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Pro-net neutrality heat engulfs Facebook's

Zuckerberg rejected criticism that internet.Org, which is aimed at bringing 5 billion unconnected people under the world wide web, was against the concept of Net Neutrality

Urvi Malvania & Surabhi Agarwal  |  Mumbai/ New Delhi 

The (equality) debate engulfed the Facebook-promoted initiative, with travel portal and broadcaster NDTV quitting it on Wednesday.

The Times group said, “The and its language websites appeal to all publishers to jointly withdraw from

“In the case of the group’s properties such as TimesJobs and Maharashtra Times, where its competitors are not on zero-rate platforms, these will pull out of As for The Times of India, the group commits to withdraw from if its direct competitors — India Today, NDTV, IBNLive, NewsHunt, and BBC — also pull out.”

NDTV said, "We are committed to So, we will not be a part of"

Cleartrip said, “While our original intent was noble, it is impossible to pretend there is no conflict of interest (both real and perceived) in our decision to be a participant in”

ALSO READ: Flipkart pulls out of Airtel Zero, bats for net neutrality, with Reliance Communications as a partner, was unveiled by chief in India in February, after being launched in developing countries such as Zambia, Tanzania, Kenya, Ghana, and Colombia. Consumers on the platform can access more than 30 websites on news, job listings, health care, and entertainment, among others, for free. They can also access for free.

Reliance Communications did not comment till the time of going to press. Calls to TV Today Network went unanswered.

Those in favour of say internet service providers should only run the networks and have no say over how and what content flows to consumers, as long as it is legal.

But some argue that a tiered internet — where those prepared to pay can go in a fast lane — is inevitable in today's data-hungry world.

The development comes a day after e-commerce site had pulled out of the Airtel Zero platform amid social media outrage.

Zuckerberg rejected criticism the, which is aimed at bringing five billion people under the world wide web’s fold, was against net neutrality.

“For people not on the, having some connectivity is much better than having none. That's why is important and can co-exist with net neutrality,” Zuckerberg said.

He added that net neutrality was important to “make sure network operators don’t discriminate and limit access to services people want to use, especially in countries where most people are online”.

A few weeks back, reached out and asked Cleartrip to participate in the initiative with the intention of helping us deliver one of our most affordable products to the more underserved parts of the country. “There was no revenue arrangement between us and or any of its participants — we were neither paid anything, nor did we pay anything to participate. Additionally we don’t make any money out of that product. Since there was absolutely zero money changing hands, we genuinely believed we were contributing to a social cause,” it said.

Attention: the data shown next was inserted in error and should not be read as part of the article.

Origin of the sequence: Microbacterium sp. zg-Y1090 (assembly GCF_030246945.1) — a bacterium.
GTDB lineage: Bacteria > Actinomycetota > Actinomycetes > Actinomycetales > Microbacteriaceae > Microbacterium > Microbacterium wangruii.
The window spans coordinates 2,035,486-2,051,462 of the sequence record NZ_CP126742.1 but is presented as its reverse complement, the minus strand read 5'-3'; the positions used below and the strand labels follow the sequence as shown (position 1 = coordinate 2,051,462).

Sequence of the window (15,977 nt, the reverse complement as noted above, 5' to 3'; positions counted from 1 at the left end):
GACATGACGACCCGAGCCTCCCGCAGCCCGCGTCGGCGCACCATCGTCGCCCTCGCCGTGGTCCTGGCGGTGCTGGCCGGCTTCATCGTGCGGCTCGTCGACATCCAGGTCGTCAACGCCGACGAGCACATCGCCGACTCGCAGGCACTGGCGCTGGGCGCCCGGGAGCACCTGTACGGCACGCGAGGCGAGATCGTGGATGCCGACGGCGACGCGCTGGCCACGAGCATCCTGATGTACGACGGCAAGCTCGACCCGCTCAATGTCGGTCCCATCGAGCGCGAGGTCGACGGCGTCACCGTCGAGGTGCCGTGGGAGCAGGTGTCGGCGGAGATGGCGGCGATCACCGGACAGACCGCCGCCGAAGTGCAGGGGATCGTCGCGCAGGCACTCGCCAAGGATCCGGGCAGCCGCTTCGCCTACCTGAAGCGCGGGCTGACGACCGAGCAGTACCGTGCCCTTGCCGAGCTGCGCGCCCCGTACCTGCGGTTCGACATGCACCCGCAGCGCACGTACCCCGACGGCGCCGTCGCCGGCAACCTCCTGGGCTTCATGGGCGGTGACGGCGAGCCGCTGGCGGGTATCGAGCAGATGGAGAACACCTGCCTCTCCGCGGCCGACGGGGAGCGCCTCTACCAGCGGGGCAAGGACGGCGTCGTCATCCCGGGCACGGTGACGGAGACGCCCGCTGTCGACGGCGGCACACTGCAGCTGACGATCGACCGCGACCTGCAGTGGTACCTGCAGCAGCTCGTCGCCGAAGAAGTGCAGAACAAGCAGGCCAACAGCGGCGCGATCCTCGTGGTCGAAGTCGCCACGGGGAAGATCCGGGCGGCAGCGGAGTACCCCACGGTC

But the recent debate around #NetNeutrality “gave us pause to rethink our approach to” and the idea of large corporations getting involved with picking and choosing who gets access to what and how fast, it added. “What started off with providing a simple search service has us now concerned with influencing customer decision-making by forcing options on them, something that is against our core DNA,” it further added.

The websites which are a part of includes some of the leading Indian broadcast and publishing organisations such as Aaj Tak, Amar Ujala, BBC News, Daily Bhaskar, IBN7, India Today, Manorama News, NDTV, Reuters, and application NewsHunt, which hosts contents from dozens of other publications. Many of these organisations have joined the campaign to support net neutrality.

In the initial phase, it was made available to six circles – Tamil Nadu, Maharashtra, Andhra Pradesh, Gujarat, Kerala, and Telangana –while rest was expected to be launched in the next 90 days.

Comments from Reliance are awaited. Emails to Times Internet Limited and calls to TV Today network went unanswered at the time of going to press.

Internet and mobile association of India (IAMAI) also said on Wednesday that the industry needs less regulation as it could cripple tech entrepreneurship and application development, which has recently started to flourish in India.

“Low barriers to entry will allow entrepreneurs and start-ups to design and market innovative products and services, which will benefit the Indian consumers. Moreover, any regulatory registration or licensing is likely to increase costs and limit the ability of such entrepreneurs to devise innovative products and business models. Internet should be free and subscribers should have the right to access content without barriers to connectivity being imposed by the carriers of the data, such as the creation of Internet fast lanes. As such, TRAI should recognize this and undertake to safeguard it by limiting any regulatory interference,” IAMAI said in a statement.

Inputs by Mansi Taneja in New Delhi

First Published: Thu, April 16 2015. 00:49 IST